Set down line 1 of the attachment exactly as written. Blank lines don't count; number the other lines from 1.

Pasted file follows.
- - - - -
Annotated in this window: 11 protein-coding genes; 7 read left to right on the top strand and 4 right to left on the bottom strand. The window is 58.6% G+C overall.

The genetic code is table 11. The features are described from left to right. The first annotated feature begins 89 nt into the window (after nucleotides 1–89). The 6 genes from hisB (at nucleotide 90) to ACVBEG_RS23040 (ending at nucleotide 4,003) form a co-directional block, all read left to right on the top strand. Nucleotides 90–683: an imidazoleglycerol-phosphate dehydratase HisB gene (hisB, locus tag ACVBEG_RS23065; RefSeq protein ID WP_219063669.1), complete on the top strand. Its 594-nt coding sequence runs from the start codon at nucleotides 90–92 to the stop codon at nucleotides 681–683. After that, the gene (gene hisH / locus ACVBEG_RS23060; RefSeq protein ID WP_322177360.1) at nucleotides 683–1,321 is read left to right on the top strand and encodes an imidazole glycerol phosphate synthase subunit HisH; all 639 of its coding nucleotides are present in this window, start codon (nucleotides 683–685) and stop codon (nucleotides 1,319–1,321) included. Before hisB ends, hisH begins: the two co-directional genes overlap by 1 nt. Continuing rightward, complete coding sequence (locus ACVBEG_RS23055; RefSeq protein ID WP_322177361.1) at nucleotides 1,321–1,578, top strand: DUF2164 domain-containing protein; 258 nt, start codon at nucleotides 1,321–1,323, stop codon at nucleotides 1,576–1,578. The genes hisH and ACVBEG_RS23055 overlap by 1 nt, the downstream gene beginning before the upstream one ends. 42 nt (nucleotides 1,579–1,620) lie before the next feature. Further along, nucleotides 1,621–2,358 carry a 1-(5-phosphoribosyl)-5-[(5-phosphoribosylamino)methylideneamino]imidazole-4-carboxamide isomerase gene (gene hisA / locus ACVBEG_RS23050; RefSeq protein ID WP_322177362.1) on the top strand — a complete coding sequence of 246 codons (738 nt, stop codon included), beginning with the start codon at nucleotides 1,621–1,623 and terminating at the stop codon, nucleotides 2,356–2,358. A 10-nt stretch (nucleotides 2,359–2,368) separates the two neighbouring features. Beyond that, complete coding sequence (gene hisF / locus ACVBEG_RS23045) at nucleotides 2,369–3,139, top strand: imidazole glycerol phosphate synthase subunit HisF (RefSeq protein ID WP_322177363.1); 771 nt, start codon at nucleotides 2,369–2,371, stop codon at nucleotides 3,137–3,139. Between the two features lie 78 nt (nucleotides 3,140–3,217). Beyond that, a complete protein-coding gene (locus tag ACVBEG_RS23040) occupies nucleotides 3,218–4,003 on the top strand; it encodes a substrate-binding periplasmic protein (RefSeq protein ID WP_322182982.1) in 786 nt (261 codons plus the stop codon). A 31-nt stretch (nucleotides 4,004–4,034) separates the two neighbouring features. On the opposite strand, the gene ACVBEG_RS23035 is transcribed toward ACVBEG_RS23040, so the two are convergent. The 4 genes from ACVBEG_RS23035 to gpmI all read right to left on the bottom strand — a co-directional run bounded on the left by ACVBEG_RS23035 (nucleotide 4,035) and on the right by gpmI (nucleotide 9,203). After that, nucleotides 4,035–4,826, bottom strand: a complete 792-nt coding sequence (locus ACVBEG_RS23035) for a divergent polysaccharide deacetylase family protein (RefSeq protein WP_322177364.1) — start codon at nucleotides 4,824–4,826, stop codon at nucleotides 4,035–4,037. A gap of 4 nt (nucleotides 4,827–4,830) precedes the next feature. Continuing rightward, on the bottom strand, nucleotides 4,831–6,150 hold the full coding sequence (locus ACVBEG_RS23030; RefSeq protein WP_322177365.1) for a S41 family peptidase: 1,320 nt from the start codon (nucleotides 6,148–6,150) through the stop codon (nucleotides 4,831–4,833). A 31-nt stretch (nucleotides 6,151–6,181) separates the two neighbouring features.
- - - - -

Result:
Annotated in this window: 11 protein-coding genes; 7 read left to right on the top strand and 4 right to left on the bottom strand. The window is 58.6% G+C overall.